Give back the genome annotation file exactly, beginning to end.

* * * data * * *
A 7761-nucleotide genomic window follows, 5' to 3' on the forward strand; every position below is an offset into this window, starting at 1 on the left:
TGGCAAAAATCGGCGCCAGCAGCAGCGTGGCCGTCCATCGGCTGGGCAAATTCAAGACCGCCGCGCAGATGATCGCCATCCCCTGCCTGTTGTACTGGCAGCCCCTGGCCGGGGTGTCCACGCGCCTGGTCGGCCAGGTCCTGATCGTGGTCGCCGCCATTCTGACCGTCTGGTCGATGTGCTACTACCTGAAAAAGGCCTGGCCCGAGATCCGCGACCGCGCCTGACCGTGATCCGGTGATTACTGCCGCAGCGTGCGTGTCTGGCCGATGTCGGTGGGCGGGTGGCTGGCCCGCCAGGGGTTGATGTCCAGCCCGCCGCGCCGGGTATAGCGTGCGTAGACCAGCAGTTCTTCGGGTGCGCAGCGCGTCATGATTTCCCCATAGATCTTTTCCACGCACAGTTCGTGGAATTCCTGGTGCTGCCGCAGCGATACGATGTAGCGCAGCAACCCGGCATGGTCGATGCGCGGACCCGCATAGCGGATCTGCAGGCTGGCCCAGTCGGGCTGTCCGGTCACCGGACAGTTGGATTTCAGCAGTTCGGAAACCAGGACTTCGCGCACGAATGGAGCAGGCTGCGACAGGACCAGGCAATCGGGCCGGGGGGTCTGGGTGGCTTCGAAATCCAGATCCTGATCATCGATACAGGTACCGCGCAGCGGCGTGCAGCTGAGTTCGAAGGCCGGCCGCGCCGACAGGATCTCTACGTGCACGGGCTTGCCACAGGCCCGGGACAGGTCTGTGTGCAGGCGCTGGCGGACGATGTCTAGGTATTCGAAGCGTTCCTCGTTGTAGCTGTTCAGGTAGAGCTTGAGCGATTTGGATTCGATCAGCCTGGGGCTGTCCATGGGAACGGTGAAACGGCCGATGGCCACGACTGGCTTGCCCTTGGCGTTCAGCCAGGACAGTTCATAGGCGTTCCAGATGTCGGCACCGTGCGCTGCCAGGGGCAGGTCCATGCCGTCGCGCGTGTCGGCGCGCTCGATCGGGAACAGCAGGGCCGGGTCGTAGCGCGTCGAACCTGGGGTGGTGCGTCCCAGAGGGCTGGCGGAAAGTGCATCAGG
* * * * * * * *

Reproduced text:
A 7761-nucleotide genomic window follows, 5' to 3' on the forward strand; every position below is an offset into this window, starting at 1 on the left:
TGGCAAAAATCGGCGCCAGCAGCAGCGTGGCCGTCCATCGGCTGGGCAAATTCAAGACCGCCGCGCAGATGATCGCCATCCCCTGCCTGTTGTACTGGCAGCCCCTGGCCGGGGTGTCCACGCGCCTGGTCGGCCAGGTCCTGATCGTGGTCGCCGCCATTCTGACCGTCTGGTCGATGTGCTACTACCTGAAAAAGGCCTGGCCCGAGATCCGCGACCGCGCCTGACCGTGATCCGGTGATTACTGCCGCAGCGTGCGTGTCTGGCCGATGTCGGTGGGCGGGTGGCTGGCCCGCCAGGGGTTGATGTCCAGCCCGCCGCGCCGGGTATAGCGTGCGTAGACCAGCAGTTCTTCGGGTGCGCAGCGCGTCATGATTTCCCCATAGATCTTTTCCACGCACAGTTCGTGGAATTCCTGGTGCTGCCGCAGCGATACGATGTAGCGCAGCAACCCGGCATGGTCGATGCGCGGACCCGCATAGCGGATCTGCAGGCTGGCCCAGTCGGGCTGTCCGGTCACCGGACAGTTGGATTTCAGCAGTTCGGAAACCAGGACTTCGCGCACGAATGGAGCAGGCTGCGACAGGACCAGGCAATCGGGCCGGGGGGTCTGGGTGGCTTCGAAATCCAGATCCTGATCATCGATACAGGTACCGCGCAGCGGCGTGCAGCTGAGTTCGAAGGCCGGCCGCGCCGACAGGATCTCTACGTGCACGGGCTTGCCACAGGCCCGGGACAGGTCTGTGTGCAGGCGCTGGCGGACGATGTCTAGGTATTCGAAGCGTTCCTCGTTGTAGCTGTTCAGGTAGAGCTTGAGCGATTTGGATTCGATCAGCCTGGGGCTGTCCATGGGAACGGTGAAACGGCCGATGGCCACGACTGGCTTGCCCTTGGCGTTCAGCCAGGACAGTTCATAGGCGTTCCAGATGTCGGCACCGTGCGCTGCCAGGGGCAGGTCCATGCCGTCGCGCGTGTCGGCGCGCTCGATCGGGAACAGCAGGGCCGGGTCGTAGCGCGTCGAACCTGGGGTGGTGCGTCCCAGAGGGCTGGCGGAAAGTGCATCAGG